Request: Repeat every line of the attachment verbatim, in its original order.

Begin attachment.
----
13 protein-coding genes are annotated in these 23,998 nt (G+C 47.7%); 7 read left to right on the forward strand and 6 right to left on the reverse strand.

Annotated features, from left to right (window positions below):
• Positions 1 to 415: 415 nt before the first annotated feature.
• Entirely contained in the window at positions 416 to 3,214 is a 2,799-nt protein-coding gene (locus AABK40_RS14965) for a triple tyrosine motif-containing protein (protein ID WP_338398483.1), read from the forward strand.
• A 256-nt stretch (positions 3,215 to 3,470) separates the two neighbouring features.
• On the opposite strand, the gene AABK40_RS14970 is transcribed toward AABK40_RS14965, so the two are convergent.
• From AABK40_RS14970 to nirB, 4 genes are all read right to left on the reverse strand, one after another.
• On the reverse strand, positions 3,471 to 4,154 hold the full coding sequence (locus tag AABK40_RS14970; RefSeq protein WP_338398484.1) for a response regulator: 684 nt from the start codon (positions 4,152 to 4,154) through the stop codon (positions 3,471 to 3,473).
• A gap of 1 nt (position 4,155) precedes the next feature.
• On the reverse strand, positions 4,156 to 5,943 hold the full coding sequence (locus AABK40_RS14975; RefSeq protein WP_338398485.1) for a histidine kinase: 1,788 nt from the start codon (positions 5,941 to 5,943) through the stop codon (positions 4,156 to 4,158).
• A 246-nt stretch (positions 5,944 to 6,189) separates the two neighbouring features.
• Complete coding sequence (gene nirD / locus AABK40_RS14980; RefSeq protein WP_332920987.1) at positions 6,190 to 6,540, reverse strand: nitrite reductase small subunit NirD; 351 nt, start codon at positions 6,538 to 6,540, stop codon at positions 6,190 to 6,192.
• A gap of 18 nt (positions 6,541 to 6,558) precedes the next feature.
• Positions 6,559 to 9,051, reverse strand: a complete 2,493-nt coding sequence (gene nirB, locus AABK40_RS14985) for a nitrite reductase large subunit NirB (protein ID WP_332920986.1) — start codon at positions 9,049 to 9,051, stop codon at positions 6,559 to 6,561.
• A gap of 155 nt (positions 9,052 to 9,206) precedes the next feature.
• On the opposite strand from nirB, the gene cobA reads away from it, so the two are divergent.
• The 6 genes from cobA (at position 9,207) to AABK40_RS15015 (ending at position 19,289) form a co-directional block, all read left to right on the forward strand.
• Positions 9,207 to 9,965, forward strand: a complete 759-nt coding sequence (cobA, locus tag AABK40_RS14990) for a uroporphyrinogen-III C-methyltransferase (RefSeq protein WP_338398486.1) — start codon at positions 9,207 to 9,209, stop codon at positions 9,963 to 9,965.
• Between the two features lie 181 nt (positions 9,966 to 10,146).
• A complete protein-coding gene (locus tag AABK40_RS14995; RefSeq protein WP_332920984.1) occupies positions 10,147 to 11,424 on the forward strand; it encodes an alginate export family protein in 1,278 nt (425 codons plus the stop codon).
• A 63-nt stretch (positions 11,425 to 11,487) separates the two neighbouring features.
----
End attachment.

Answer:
13 protein-coding genes are annotated in these 23,998 nt (G+C 47.7%); 7 read left to right on the forward strand and 6 right to left on the reverse strand.

Annotated features, from left to right (window positions below):
• Positions 1 to 415: 415 nt before the first annotated feature.
• Entirely contained in the window at positions 416 to 3,214 is a 2,799-nt protein-coding gene (locus AABK40_RS14965) for a triple tyrosine motif-containing protein (protein ID WP_338398483.1), read from the forward strand.
• A 256-nt stretch (positions 3,215 to 3,470) separates the two neighbouring features.
• On the opposite strand, the gene AABK40_RS14970 is transcribed toward AABK40_RS14965, so the two are convergent.
• From AABK40_RS14970 to nirB, 4 genes are all read right to left on the reverse strand, one after another.
• On the reverse strand, positions 3,471 to 4,154 hold the full coding sequence (locus tag AABK40_RS14970; RefSeq protein WP_338398484.1) for a response regulator: 684 nt from the start codon (positions 4,152 to 4,154) through the stop codon (positions 3,471 to 3,473).
• A gap of 1 nt (position 4,155) precedes the next feature.
• On the reverse strand, positions 4,156 to 5,943 hold the full coding sequence (locus AABK40_RS14975; RefSeq protein WP_338398485.1) for a histidine kinase: 1,788 nt from the start codon (positions 5,941 to 5,943) through the stop codon (positions 4,156 to 4,158).
• A 246-nt stretch (positions 5,944 to 6,189) separates the two neighbouring features.
• Complete coding sequence (gene nirD / locus AABK40_RS14980; RefSeq protein WP_332920987.1) at positions 6,190 to 6,540, reverse strand: nitrite reductase small subunit NirD; 351 nt, start codon at positions 6,538 to 6,540, stop codon at positions 6,190 to 6,192.
• A gap of 18 nt (positions 6,541 to 6,558) precedes the next feature.
• Positions 6,559 to 9,051, reverse strand: a complete 2,493-nt coding sequence (gene nirB, locus AABK40_RS14985) for a nitrite reductase large subunit NirB (protein ID WP_332920986.1) — start codon at positions 9,049 to 9,051, stop codon at positions 6,559 to 6,561.
• A gap of 155 nt (positions 9,052 to 9,206) precedes the next feature.
• On the opposite strand from nirB, the gene cobA reads away from it, so the two are divergent.
• The 6 genes from cobA (at position 9,207) to AABK40_RS15015 (ending at position 19,289) form a co-directional block, all read left to right on the forward strand.
• Positions 9,207 to 9,965, forward strand: a complete 759-nt coding sequence (cobA, locus tag AABK40_RS14990) for a uroporphyrinogen-III C-methyltransferase (RefSeq protein WP_338398486.1) — start codon at positions 9,207 to 9,209, stop codon at positions 9,963 to 9,965.
• Between the two features lie 181 nt (positions 9,966 to 10,146).
• A complete protein-coding gene (locus tag AABK40_RS14995; RefSeq protein WP_332920984.1) occupies positions 10,147 to 11,424 on the forward strand; it encodes an alginate export family protein in 1,278 nt (425 codons plus the stop codon).
• A 63-nt stretch (positions 11,425 to 11,487) separates the two neighbouring features.